A Survey of the Old Testament. 2nd ed.
By Andrew E. Hill and John H. Walton
Reviewed by Dr. Keith Essex
14.2 (Fall 2003) : 338-340
When the first edition of A Survey of the Old Testament was published in 1991, it was intended as a textbook to complement the 1981 revised edition of A Survey of the New Testament by Robert H. Gundry. The authors, Andrew E. Hill and John H. Walton, both professors of OT at Wheaton College and Graduate School, sought to follow Gundry’s lead “to bring together the most significant data from Old Testament historical and literary backgrounds, critical or technical introduction, biblical commentary, and Old Testament theology” (14). In 1994, a third edition of Gundry’s NT textbook was issued in an expanded and more visually attractive format [see TMSJ 6 (1995):101-2]. This second edition of A Survey of the Old Testament follows the updated format of its NT counterpart.
Very little of the actual text of the first edition has changed in this edition. Most of the previous material is repeated verbatim in this new work. Five basic changes mark the new edition. First, topics previously introduced in five introductory chapters are now scattered throughout the major chapters and appendices of the book. Before working through the OT books in the order of the English canon, the authors introduce the reader to OT theological themes and geography, though these are no longer referred to as chapters (19-44). The discussions of ANE history (146- 66), archeology (289-303), OT canon (383-99), and the basic methodology of higher criticism (571-75) are interspersed throughout the text. Though most of the changes pose no major problems for the reader, the presentation of the historical background of the Pentateuch (147-53) after the discussion of the Pentateuch itself [which interacts with the historical background] (45-143) is a weakness, particularly for the beginning student.
Second, significant terms that appear in bold face within the text are defined in a glossary (588-92). This is a very helpful feature for the first-time OT student. Third, the suggestions for further reading have added volumes written from 1990- 2000. Fourth, the visual presentation has been enhanced. New maps have been included (116, 186, 241, 260, 270, 277, 422, 445); the quality of the pictures and time lines have been sharpened; ‘boxed’ material further explains the main text (50, 93, 127, 175, 185, 244-47, 278, 376, 413, 470, 539); and wider margins are provided for student notations. Fifth, the chapters devoted to a discussion of the biblical books now begin with a statement of the key ideas of the chapter. Also, some chapters have added questions for further study and discussion at the conclusion of the authors’ presentations.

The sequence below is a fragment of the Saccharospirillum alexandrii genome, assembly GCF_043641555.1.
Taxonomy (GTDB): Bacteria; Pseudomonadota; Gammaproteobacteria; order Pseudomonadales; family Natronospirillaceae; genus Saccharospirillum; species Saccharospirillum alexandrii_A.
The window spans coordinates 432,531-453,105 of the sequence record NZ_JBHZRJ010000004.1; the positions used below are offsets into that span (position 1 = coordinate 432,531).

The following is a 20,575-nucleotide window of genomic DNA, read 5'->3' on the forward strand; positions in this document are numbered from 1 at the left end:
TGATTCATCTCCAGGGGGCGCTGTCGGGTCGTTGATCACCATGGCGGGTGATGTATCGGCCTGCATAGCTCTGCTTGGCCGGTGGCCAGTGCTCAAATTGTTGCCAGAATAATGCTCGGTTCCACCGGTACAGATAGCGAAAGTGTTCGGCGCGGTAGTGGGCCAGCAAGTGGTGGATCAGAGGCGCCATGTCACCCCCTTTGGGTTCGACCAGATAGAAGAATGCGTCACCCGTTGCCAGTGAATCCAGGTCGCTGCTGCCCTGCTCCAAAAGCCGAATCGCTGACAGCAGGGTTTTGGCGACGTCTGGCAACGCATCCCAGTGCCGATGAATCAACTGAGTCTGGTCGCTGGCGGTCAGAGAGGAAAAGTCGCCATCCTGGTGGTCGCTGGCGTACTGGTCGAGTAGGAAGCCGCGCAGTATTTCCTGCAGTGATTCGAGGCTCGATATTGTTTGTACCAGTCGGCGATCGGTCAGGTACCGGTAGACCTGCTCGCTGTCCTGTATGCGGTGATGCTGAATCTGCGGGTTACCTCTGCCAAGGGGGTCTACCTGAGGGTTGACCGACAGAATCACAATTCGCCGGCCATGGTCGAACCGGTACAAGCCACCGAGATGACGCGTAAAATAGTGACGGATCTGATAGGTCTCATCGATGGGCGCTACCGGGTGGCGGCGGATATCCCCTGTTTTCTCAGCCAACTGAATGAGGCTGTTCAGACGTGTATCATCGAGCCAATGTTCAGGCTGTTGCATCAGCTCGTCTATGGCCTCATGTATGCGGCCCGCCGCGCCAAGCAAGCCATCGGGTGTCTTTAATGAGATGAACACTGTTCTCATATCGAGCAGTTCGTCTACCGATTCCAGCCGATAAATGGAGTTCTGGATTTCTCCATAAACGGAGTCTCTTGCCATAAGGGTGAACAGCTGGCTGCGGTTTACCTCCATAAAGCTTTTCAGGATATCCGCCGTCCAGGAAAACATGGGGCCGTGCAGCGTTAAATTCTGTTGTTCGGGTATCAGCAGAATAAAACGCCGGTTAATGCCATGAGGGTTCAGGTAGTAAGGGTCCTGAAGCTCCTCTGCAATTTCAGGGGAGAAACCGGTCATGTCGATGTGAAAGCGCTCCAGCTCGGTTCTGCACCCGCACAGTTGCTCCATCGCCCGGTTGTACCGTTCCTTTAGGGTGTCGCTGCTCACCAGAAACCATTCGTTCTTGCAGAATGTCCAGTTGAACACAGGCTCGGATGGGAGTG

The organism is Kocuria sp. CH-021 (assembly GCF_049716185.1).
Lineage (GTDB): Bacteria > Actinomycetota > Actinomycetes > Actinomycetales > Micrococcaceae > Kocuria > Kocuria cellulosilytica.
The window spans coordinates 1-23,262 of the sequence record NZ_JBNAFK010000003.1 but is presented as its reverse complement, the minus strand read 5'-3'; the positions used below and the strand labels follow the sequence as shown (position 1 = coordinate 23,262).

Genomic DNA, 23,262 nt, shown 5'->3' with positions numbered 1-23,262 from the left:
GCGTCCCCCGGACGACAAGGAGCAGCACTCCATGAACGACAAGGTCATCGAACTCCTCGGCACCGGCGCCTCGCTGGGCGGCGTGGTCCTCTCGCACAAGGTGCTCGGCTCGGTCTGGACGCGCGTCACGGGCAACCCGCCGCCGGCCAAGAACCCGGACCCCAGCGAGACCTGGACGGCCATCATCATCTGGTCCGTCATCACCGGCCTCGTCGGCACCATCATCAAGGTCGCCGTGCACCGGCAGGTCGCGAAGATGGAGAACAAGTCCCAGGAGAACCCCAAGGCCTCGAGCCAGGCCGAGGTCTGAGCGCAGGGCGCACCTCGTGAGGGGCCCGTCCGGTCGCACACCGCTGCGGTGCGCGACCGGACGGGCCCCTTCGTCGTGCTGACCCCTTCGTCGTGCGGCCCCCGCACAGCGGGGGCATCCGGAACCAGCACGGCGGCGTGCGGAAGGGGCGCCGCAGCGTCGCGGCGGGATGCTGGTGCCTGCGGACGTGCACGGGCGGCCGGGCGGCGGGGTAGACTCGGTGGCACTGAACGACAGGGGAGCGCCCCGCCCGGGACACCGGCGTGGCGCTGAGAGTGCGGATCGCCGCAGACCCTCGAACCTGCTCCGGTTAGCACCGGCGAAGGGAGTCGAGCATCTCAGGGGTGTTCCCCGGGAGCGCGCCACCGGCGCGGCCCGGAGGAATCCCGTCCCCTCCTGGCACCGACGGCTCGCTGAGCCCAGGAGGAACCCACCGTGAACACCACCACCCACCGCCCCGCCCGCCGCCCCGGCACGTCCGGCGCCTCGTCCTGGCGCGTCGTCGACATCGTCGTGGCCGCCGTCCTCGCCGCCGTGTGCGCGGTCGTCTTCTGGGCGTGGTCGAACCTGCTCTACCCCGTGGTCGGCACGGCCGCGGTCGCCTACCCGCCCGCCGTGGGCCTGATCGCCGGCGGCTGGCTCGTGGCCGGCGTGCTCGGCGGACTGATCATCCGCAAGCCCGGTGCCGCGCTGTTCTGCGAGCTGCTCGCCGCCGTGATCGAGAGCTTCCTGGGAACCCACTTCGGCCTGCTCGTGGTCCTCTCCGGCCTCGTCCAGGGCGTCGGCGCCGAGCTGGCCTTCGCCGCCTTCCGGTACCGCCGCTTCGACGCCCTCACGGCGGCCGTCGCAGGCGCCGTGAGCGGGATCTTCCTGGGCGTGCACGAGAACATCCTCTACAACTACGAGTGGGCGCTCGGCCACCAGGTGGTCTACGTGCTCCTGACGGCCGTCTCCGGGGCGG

The viewpoint of the authors on major OT issues remains constant from the original text to this second edition. The historical reliability of the Pentateuch, including an early date for the patriarchal era and the Exodus, is affirmed (53-58, 65, 83-86). Further, the unity and early dating of the books of Isaiah (415-17) and Daniel (452-54) are supported. Late dates for Joel, post-exilic [the authors’ do not hyphenate pre-exilic, post-exilic, pre-classical, and pre-monarchic in this second edition] (473-74), and Obadiah, shortly after the fall of Jerusalem in 587 B.C. (488- 89), are preferred. The one major rewritten section of the revised text is the discussion of the “rhythm of thought” in Hebrew poetry (314-15). The older work used the traditional examples of synonymous, antithetical, synthetic, emblematic, and chiastic parallelism, based primarily on thoughts or ideas. The newer edition uses the categories semantic parallelism [based on word usage], progressive parallelism [based on logical sequence], and grammatical parallelism [based on choice of grammatical forms].
The release of the second edition of A Survey of the Old Testament shortly after the publication of Encountering the Old Testament [see the review above] invites a comparison of the two works. In the opinion of this reviewer, this textbook by Hill and Walton is more detailed, more reliable, and more consistent, and it is less costly than Arnold and Beyer. If the teacher and student can live with black and white in the place of color, A Survey of the Old Testament is the better choice. However, a new colored (and more expensive) edition of Gundry has been released [Spring, 2003]; can a new colored (and more expensive) edition of Hill and Walton be far behind?